Myasthenia Gravis

What is myasthenia gravis?

Myasthenia gravis is a neuromuscular (nerve and muscle) disorder. It causes weakness of voluntary muscles (muscles you can control). The weakness often gets better with rest and worse with activity. Myasthenia gravis is an immune system disorder.

Symptoms of myasthenia gravis

Symptoms of myasthenia gravis include:

Vision changes

  • Double vision     
  • Difficulty maintaining steady gaze    
  • Eyelid drooping

Other symptoms of weak muscles

  • Swallowing difficulty, frequent gagging or choking     
  • Weakness or paralysis (may get worse with effort later in the day)     
  • Muscles that function best after rest     
  • Drooping head     
  • Difficulty climbing stairs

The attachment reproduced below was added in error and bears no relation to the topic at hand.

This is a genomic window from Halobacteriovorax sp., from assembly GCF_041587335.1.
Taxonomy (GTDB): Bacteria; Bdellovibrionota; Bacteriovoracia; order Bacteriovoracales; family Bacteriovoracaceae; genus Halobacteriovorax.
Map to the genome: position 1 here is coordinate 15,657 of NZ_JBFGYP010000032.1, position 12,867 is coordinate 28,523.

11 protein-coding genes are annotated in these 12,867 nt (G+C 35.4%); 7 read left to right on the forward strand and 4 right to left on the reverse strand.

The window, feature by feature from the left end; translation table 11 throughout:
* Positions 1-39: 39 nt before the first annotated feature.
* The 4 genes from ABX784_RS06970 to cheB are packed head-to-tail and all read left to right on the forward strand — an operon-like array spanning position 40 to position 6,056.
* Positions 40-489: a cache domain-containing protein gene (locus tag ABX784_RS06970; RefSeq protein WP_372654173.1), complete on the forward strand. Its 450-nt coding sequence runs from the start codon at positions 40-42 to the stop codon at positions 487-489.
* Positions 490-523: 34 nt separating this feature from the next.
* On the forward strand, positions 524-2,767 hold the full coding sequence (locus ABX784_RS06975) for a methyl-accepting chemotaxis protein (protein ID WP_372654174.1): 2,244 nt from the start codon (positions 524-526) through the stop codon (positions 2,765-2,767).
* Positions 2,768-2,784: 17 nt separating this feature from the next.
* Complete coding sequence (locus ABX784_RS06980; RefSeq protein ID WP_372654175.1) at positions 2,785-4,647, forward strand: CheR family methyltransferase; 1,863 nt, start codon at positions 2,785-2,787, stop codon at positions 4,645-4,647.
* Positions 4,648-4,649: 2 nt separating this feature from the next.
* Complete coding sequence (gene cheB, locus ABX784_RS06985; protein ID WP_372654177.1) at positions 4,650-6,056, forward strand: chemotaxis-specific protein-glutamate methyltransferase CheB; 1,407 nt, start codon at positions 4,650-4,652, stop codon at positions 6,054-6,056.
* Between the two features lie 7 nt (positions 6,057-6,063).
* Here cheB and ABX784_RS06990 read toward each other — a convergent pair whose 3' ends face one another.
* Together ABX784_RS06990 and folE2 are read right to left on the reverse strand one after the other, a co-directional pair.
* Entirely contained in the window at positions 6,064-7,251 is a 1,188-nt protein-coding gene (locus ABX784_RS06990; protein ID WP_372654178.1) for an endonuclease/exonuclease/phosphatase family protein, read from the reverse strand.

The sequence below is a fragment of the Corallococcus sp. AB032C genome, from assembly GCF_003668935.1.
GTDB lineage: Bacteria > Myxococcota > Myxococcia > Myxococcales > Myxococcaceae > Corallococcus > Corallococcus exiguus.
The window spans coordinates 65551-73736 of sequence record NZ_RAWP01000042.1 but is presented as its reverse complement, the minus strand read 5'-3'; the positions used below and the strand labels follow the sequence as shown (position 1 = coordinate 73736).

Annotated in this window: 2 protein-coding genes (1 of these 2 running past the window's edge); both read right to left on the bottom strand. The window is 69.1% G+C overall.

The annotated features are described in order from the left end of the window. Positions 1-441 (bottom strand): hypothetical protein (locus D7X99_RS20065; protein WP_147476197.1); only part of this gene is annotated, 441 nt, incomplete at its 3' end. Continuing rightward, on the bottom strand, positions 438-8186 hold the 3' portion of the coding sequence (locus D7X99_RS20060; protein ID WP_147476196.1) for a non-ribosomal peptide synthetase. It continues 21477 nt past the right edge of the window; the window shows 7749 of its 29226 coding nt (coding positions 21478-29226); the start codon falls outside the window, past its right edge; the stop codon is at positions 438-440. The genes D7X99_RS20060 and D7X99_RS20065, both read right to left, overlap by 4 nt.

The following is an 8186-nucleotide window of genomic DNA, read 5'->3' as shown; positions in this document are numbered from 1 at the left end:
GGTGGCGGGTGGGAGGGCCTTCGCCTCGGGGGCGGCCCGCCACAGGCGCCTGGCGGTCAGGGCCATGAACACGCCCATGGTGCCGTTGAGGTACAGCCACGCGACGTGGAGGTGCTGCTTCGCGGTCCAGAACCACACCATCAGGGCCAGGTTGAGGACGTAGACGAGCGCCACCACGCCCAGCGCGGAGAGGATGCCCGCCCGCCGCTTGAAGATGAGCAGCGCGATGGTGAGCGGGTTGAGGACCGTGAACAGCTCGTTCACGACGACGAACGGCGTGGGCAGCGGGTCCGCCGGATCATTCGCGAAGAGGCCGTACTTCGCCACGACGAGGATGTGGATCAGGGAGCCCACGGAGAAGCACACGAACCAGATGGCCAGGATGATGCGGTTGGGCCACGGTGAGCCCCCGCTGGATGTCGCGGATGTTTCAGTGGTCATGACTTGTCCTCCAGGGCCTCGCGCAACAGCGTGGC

• Difficulty lifting objects     
  • Need to use hands to get up from sitting   
  • Difficulty talking     
  • Difficulty chewing

Additional symptoms that may be associated with myasthenia gravis

  • Hoarseness or changing voice      
  • Fatigue      
  • Paralyzed face muscles      
  • Drooling      
  • Breathing difficulty

Causes of myasthenia gravis

Your nerves send signals that tell muscles to start moving, or to keep moving once they're active. In myasthenia gravis, these nerve signals do not reach enough of the muscle cells. They are blocked when your immune cells produces antibodies that attach to affected areas, preventing muscle cells from receiving chemical signals (neurotransmitters) from the nerve cell.

Doctors don't yet know what causes immune system disorders such as myasthenia gravis. Some people with myasthenia gravis also have tumors of the thymus (an organ of the immune system). If you have myasthenia gravis, you have a higher risk of other autoimmune disorders such as rheumatoid arthritis or systemic lupus erythematosus.

Myasthenia gravis affects about 3 of every 10,000 people. It can affect people at any age, but is most common in women younger than 40 and men older than 60.